You have a blog where you interview other writers, how important is it to have a social media presence prior to publication?

I believe this is crucial. Through these interviews, I have not only met and befriended other authors, but have attracted others to my blog and have also been invited back to visit with some of my interviewees. It’s also fun to enjoy virtual coffee with other authors and to bake something different for each visitor. For those who haven’t yet visited Café Cala, I welcome visitors on the second and fourth Thursday of each month. I’m still struggling to develop an integrated social media presence and have only recently joined Twitter.

What are your current works in progress? When will we get to read more of your work?

My next book, The Sand Dollar, is currently being edited and will be published before the end of the year. It is book 1 of my Oregon Coast books.

An unexpected redundancy and a childhood memento take Jenny Sullivan across the ocean to learn a long hidden secret and embark on a journey of self-discovery such as she’d never envisaged. Moving between Oregon and Australia, The Sand Dollar is a story of new beginnings, of a woman whose life is suddenly turned upside down and the reclusive man who helps her solve the puzzle of her past.

I’m currently working on Book 2 of the series. The Dreamcatcher features one of the minor characters from The Sand Dollar. While the Sand Dollar moves between the Sunshine Coast of Australia and Oregon, The Dreamcatcher is set entirely in Oregon. My mother-in-law lives there so I have lots of opportunities for research.

What are your other interests outside of writing?

I love to read, walk on the deserted beach in the early mornings and have coffee by the Noosa River on weekends, the latter two with my wonderful husband of almost 30 years (my own HEA). I also continue my love of books as a volunteer with Friends of Noosaville Library where I help organise author talks and select and deliver books to the housebound.

Is there any other genre you would be tempted to explore?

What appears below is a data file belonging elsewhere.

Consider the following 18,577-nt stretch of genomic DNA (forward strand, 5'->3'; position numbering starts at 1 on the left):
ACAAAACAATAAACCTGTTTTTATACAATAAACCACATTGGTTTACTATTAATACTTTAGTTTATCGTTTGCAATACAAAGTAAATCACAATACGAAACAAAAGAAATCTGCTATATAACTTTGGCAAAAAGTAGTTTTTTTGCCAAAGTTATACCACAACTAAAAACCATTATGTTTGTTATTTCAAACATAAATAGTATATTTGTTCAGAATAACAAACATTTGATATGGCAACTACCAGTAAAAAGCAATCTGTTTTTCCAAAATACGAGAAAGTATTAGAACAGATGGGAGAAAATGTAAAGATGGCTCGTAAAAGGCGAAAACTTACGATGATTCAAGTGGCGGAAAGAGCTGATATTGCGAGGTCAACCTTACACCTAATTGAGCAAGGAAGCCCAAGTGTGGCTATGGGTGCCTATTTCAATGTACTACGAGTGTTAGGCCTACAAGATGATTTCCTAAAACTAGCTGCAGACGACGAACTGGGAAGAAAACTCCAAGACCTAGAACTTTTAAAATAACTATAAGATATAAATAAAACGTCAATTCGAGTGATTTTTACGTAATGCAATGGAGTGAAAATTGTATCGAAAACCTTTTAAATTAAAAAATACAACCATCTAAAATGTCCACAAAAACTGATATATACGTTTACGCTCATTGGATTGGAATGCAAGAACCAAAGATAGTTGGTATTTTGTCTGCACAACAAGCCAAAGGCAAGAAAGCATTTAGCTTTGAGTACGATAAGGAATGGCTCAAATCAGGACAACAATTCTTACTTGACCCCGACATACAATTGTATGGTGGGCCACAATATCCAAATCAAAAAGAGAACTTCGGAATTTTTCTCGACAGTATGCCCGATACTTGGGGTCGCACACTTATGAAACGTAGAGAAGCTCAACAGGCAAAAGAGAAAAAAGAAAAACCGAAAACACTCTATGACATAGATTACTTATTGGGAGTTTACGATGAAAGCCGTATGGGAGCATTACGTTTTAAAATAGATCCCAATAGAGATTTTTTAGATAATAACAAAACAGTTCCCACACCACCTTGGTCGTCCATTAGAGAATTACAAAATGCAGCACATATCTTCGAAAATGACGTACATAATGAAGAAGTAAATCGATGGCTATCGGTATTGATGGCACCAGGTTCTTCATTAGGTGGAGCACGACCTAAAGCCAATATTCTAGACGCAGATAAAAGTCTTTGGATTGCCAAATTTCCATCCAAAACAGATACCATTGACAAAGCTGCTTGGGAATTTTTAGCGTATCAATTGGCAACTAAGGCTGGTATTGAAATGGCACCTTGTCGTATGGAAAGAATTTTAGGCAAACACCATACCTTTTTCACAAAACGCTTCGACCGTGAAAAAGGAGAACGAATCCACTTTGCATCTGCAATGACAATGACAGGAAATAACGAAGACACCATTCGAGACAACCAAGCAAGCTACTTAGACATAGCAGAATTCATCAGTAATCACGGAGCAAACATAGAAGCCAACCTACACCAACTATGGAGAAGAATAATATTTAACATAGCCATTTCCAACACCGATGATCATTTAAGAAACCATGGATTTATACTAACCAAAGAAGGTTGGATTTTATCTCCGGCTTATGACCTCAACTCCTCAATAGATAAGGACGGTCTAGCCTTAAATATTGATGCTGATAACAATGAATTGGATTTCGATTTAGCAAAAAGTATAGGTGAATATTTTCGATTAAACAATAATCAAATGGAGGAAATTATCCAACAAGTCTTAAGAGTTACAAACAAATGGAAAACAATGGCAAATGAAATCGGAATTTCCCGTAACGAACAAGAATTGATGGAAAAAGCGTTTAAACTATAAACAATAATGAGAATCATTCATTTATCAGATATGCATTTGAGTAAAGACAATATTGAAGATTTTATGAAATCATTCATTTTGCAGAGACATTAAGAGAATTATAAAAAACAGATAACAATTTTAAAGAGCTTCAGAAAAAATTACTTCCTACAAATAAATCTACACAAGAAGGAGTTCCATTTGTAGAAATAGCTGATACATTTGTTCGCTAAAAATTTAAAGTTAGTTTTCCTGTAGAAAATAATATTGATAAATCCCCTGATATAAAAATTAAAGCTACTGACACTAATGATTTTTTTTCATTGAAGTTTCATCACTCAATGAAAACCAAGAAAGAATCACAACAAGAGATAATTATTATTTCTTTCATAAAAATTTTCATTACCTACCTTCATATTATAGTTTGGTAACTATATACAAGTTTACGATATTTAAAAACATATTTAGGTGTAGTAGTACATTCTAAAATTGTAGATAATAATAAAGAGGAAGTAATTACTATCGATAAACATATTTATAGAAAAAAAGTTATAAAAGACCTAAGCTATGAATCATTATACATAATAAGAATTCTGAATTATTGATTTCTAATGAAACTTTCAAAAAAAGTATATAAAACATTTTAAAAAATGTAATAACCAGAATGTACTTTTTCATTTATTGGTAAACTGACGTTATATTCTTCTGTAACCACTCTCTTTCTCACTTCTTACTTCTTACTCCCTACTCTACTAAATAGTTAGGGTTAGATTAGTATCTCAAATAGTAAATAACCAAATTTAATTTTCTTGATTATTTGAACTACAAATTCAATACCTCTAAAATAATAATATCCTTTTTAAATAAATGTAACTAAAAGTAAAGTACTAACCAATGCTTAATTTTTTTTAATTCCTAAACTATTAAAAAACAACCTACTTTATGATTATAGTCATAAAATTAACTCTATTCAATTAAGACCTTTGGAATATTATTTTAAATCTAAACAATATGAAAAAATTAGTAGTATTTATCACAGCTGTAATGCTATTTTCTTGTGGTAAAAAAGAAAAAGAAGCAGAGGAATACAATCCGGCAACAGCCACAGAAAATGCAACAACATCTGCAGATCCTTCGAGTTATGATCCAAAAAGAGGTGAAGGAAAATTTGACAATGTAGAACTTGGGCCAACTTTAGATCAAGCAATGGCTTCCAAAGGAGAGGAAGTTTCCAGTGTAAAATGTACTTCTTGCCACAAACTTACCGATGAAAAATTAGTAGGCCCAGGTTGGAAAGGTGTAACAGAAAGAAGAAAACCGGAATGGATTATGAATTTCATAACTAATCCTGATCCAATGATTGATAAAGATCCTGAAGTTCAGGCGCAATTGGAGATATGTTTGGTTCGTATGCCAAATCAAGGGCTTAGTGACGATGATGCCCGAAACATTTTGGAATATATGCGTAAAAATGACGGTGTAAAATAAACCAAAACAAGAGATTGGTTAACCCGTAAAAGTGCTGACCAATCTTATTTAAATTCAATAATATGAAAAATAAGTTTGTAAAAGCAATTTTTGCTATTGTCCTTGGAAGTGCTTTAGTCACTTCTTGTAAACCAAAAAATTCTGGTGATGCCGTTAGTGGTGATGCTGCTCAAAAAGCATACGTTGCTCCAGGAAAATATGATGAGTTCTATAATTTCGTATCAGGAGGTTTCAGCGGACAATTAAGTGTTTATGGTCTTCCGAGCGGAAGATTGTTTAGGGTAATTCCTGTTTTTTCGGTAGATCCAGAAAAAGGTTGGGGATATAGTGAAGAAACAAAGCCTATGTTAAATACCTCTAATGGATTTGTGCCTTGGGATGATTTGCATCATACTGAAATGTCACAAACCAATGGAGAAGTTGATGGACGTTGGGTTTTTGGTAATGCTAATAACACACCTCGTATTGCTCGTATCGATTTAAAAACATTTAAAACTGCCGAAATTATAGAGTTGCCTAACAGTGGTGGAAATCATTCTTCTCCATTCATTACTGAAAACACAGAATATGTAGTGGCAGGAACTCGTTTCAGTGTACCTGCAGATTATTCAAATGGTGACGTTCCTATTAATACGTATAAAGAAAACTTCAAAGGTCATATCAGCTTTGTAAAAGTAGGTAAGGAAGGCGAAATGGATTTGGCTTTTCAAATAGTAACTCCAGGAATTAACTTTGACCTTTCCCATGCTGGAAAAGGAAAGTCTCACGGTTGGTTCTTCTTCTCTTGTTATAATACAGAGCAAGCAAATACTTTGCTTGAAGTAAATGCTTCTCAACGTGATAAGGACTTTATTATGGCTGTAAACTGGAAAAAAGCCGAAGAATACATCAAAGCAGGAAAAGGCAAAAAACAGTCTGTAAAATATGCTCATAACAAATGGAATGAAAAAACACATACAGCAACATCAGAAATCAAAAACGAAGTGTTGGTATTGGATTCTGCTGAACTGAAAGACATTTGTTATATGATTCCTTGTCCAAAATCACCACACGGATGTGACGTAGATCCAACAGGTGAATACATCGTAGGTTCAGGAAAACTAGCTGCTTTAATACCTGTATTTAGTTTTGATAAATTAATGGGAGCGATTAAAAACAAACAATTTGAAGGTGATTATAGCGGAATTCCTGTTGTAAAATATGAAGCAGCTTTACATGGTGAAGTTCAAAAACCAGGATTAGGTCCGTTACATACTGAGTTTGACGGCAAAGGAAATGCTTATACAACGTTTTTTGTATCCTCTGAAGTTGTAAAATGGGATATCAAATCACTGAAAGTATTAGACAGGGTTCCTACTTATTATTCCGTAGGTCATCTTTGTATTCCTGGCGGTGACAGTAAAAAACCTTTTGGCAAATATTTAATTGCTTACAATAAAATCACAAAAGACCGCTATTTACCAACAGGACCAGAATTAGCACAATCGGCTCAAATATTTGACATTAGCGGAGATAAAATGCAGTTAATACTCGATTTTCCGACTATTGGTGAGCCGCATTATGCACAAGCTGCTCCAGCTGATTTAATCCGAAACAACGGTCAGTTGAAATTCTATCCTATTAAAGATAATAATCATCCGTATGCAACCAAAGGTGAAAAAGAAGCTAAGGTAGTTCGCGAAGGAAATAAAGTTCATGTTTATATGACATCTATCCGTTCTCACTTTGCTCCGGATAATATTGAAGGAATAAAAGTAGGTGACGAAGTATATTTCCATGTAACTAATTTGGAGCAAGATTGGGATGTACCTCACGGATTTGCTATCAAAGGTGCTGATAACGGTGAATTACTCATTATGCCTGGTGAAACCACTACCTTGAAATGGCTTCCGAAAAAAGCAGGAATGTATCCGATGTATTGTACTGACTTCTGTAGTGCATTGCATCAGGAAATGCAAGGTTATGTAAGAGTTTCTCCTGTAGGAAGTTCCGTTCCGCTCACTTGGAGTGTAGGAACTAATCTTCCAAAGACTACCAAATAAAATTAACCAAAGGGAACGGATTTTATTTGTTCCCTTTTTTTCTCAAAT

No, I write the sort of books I enjoy reading most, about characters I can relate to – and I hope that others can too. I also enjoy reading crime and thrillers, but don’t believe I have the right sort of mind to write the twist and turns of these.

Could you give us a sneaky peek at one of your favourite parts of ‘Band of Gold’, please?

‘I don’t want to be married anymore.’

The band of gold, symbol of our twenty-five years of marriage lies on the table between us. I am stupefied, unable to speak. Tears prick my eyes as my first coffee of the day grows cold beside me. The sun is shining brightly through the kitchen window. The turkey is sitting on the kitchen bench waiting to be cooked. My parents, daughter, brother and sister, along with her husband and children are due to arrive in five hours’ time. The house is redolent with the scent of pine needles and Christmas pudding. It’s Christmas morning and my world has collapsed.

‘What do you mean?’ I finally utter, thinking this must be Sean’s idea of a bad joke. My mouth goes dry. My head begins to spin. The bottom has dropped out of my world. I look over at the man I have loved for over twenty-five years, his bushy greying blonde hair, his ruddy cleanshaven cheeks. He looks no different from any other morning. He’s wearing the bright yellow tee shirt we bought on our holiday in Bali last year. His steely blue eyes meet mine. This isn’t happening.

‘I can’t do this anymore, Anna.’ His waving arms take in the kitchen including me, ‘All this; family, house, job. I need to get away.’ He pushes his chair back from the table and strides out of the kitchen. I sit there in a daze, my mind going round in circles. Is it too late to call off Christmas lunch? How can I even think of such a thing? Does Sean mean he’s going to leave right now? How will I explain his absence? God, this is really going to be the Christmas from Hell.





Buy link

 Maggie is kindly gifting one ecopy of  Band of Gold to one lucky reader. All you have to do to be in the running is leave a comment below:


Thank you for taking part in our Author Spotlight Maggie!

Thank you so much having me, Sarah.